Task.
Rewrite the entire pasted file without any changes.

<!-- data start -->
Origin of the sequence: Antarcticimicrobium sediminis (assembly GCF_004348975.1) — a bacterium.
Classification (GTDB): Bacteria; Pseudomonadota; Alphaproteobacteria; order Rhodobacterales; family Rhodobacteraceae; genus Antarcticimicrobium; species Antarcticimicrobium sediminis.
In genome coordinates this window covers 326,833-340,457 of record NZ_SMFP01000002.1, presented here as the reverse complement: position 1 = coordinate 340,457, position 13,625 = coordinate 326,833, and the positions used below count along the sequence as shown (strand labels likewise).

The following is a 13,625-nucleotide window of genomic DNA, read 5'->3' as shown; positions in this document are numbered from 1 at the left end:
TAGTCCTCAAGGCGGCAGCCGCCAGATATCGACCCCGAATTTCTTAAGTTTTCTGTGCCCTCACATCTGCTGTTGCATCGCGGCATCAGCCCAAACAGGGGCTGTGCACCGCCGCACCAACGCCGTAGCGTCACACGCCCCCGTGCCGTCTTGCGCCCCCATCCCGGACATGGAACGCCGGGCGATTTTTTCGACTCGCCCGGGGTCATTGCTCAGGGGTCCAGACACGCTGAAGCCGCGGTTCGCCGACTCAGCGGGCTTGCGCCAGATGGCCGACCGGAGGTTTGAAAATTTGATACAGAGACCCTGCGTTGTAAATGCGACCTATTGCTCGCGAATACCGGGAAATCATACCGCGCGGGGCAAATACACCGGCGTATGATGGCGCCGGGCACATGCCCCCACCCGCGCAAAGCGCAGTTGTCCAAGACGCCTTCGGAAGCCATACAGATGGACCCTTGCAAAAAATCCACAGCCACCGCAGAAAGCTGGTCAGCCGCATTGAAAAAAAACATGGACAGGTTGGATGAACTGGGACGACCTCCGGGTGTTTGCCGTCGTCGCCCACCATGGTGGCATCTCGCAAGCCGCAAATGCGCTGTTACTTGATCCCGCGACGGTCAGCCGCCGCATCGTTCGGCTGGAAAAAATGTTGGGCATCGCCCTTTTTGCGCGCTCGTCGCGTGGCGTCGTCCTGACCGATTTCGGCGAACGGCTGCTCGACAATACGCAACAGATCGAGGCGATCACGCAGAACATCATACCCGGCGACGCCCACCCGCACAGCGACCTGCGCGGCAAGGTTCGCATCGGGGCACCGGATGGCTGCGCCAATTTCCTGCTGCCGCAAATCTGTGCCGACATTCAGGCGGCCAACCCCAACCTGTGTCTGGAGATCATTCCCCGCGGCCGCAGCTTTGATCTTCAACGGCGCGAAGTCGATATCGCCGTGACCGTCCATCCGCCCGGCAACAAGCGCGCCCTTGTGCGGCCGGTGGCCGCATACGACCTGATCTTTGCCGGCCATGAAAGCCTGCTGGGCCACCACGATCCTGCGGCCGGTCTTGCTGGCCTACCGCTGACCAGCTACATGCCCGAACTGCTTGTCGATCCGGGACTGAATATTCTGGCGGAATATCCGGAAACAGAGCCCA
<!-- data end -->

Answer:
Origin of the sequence: Antarcticimicrobium sediminis (assembly GCF_004348975.1) — a bacterium.
Classification (GTDB): Bacteria; Pseudomonadota; Alphaproteobacteria; order Rhodobacterales; family Rhodobacteraceae; genus Antarcticimicrobium; species Antarcticimicrobium sediminis.
In genome coordinates this window covers 326,833-340,457 of record NZ_SMFP01000002.1, presented here as the reverse complement: position 1 = coordinate 340,457, position 13,625 = coordinate 326,833, and the positions used below count along the sequence as shown (strand labels likewise).

The following is a 13,625-nucleotide window of genomic DNA, read 5'->3' as shown; positions in this document are numbered from 1 at the left end:
TAGTCCTCAAGGCGGCAGCCGCCAGATATCGACCCCGAATTTCTTAAGTTTTCTGTGCCCTCACATCTGCTGTTGCATCGCGGCATCAGCCCAAACAGGGGCTGTGCACCGCCGCACCAACGCCGTAGCGTCACACGCCCCCGTGCCGTCTTGCGCCCCCATCCCGGACATGGAACGCCGGGCGATTTTTTCGACTCGCCCGGGGTCATTGCTCAGGGGTCCAGACACGCTGAAGCCGCGGTTCGCCGACTCAGCGGGCTTGCGCCAGATGGCCGACCGGAGGTTTGAAAATTTGATACAGAGACCCTGCGTTGTAAATGCGACCTATTGCTCGCGAATACCGGGAAATCATACCGCGCGGGGCAAATACACCGGCGTATGATGGCGCCGGGCACATGCCCCCACCCGCGCAAAGCGCAGTTGTCCAAGACGCCTTCGGAAGCCATACAGATGGACCCTTGCAAAAAATCCACAGCCACCGCAGAAAGCTGGTCAGCCGCATTGAAAAAAAACATGGACAGGTTGGATGAACTGGGACGACCTCCGGGTGTTTGCCGTCGTCGCCCACCATGGTGGCATCTCGCAAGCCGCAAATGCGCTGTTACTTGATCCCGCGACGGTCAGCCGCCGCATCGTTCGGCTGGAAAAAATGTTGGGCATCGCCCTTTTTGCGCGCTCGTCGCGTGGCGTCGTCCTGACCGATTTCGGCGAACGGCTGCTCGACAATACGCAACAGATCGAGGCGATCACGCAGAACATCATACCCGGCGACGCCCACCCGCACAGCGACCTGCGCGGCAAGGTTCGCATCGGGGCACCGGATGGCTGCGCCAATTTCCTGCTGCCGCAAATCTGTGCCGACATTCAGGCGGCCAACCCCAACCTGTGTCTGGAGATCATTCCCCGCGGCCGCAGCTTTGATCTTCAACGGCGCGAAGTCGATATCGCCGTGACCGTCCATCCGCCCGGCAACAAGCGCGCCCTTGTGCGGCCGGTGGCCGCATACGACCTGATCTTTGCCGGCCATGAAAGCCTGCTGGGCCACCACGATCCTGCGGCCGGTCTTGCTGGCCTACCGCTGACCAGCTACATGCCCGAACTGCTTGTCGATCCGGGACTGAATATTCTGGCGGAATATCCGGAAACAGAGCCCA